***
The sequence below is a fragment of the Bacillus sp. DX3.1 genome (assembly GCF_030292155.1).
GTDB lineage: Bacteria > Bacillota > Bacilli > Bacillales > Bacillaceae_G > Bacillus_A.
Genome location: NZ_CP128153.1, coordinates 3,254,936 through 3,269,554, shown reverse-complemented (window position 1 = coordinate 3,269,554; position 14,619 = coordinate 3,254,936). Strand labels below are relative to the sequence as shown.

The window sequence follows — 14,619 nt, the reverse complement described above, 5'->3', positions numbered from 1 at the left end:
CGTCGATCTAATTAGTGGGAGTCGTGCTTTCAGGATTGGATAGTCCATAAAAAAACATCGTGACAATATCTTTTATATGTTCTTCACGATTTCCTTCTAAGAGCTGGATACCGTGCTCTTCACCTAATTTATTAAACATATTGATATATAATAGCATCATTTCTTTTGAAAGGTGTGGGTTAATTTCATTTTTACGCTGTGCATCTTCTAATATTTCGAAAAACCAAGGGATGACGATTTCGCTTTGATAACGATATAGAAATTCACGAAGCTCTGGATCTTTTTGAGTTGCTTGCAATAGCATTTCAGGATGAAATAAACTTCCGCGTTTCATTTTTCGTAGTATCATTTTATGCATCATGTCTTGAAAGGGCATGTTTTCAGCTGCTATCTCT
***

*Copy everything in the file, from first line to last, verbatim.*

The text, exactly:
The sequence below is a fragment of the Bacillus sp. DX3.1 genome (assembly GCF_030292155.1).
GTDB lineage: Bacteria > Bacillota > Bacilli > Bacillales > Bacillaceae_G > Bacillus_A.
Genome location: NZ_CP128153.1, coordinates 3,254,936 through 3,269,554, shown reverse-complemented (window position 1 = coordinate 3,269,554; position 14,619 = coordinate 3,254,936). Strand labels below are relative to the sequence as shown.

The window sequence follows — 14,619 nt, the reverse complement described above, 5'->3', positions numbered from 1 at the left end:
CGTCGATCTAATTAGTGGGAGTCGTGCTTTCAGGATTGGATAGTCCATAAAAAAACATCGTGACAATATCTTTTATATGTTCTTCACGATTTCCTTCTAAGAGCTGGATACCGTGCTCTTCACCTAATTTATTAAACATATTGATATATAATAGCATCATTTCTTTTGAAAGGTGTGGGTTAATTTCATTTTTACGCTGTGCATCTTCTAATATTTCGAAAAACCAAGGGATGACGATTTCGCTTTGATAACGATATAGAAATTCACGAAGCTCTGGATCTTTTTGAGTTGCTTGCAATAGCATTTCAGGATGAAATAAACTTCCGCGTTTCATTTTTCGTAGTATCATTTTATGCATCATGTCTTGAAAGGGCATGTTTTCAGCTGCTATCTCT